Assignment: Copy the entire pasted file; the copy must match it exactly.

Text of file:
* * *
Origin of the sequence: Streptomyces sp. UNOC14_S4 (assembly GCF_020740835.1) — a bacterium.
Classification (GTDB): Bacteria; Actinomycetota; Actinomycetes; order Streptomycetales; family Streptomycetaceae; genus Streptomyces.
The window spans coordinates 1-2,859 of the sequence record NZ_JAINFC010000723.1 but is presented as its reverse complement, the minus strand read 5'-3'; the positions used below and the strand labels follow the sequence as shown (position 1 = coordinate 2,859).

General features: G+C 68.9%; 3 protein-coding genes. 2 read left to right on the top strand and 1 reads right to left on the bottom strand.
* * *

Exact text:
Origin of the sequence: Streptomyces sp. UNOC14_S4 (assembly GCF_020740835.1) — a bacterium.
Classification (GTDB): Bacteria; Actinomycetota; Actinomycetes; order Streptomycetales; family Streptomycetaceae; genus Streptomyces.
The window spans coordinates 1-2,859 of the sequence record NZ_JAINFC010000723.1 but is presented as its reverse complement, the minus strand read 5'-3'; the positions used below and the strand labels follow the sequence as shown (position 1 = coordinate 2,859).

General features: G+C 68.9%; 3 protein-coding genes. 2 read left to right on the top strand and 1 reads right to left on the bottom strand.